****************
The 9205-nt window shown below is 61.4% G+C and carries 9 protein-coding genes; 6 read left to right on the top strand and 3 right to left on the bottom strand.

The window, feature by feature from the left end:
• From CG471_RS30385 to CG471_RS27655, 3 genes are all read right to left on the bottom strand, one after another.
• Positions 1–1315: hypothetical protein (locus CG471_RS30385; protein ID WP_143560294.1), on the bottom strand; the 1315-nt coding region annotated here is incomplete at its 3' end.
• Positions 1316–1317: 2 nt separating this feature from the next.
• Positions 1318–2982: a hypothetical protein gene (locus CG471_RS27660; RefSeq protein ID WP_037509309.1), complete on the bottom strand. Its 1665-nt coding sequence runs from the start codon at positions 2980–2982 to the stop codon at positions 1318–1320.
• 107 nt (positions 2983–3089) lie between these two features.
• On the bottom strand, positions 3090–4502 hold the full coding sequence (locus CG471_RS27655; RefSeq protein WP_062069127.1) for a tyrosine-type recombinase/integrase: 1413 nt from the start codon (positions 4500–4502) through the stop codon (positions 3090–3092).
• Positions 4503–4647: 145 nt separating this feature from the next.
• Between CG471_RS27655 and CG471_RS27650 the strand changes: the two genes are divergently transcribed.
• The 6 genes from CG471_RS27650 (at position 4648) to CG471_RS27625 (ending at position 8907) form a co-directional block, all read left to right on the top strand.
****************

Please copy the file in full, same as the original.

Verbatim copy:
The 9205-nt window shown below is 61.4% G+C and carries 9 protein-coding genes; 6 read left to right on the top strand and 3 right to left on the bottom strand.

The window, feature by feature from the left end:
• From CG471_RS30385 to CG471_RS27655, 3 genes are all read right to left on the bottom strand, one after another.
• Positions 1–1315: hypothetical protein (locus CG471_RS30385; protein ID WP_143560294.1), on the bottom strand; the 1315-nt coding region annotated here is incomplete at its 3' end.
• Positions 1316–1317: 2 nt separating this feature from the next.
• Positions 1318–2982: a hypothetical protein gene (locus CG471_RS27660; RefSeq protein ID WP_037509309.1), complete on the bottom strand. Its 1665-nt coding sequence runs from the start codon at positions 2980–2982 to the stop codon at positions 1318–1320.
• 107 nt (positions 2983–3089) lie between these two features.
• On the bottom strand, positions 3090–4502 hold the full coding sequence (locus CG471_RS27655; RefSeq protein WP_062069127.1) for a tyrosine-type recombinase/integrase: 1413 nt from the start codon (positions 4500–4502) through the stop codon (positions 3090–3092).
• Positions 4503–4647: 145 nt separating this feature from the next.
• Between CG471_RS27655 and CG471_RS27650 the strand changes: the two genes are divergently transcribed.
• The 6 genes from CG471_RS27650 (at position 4648) to CG471_RS27625 (ending at position 8907) form a co-directional block, all read left to right on the top strand.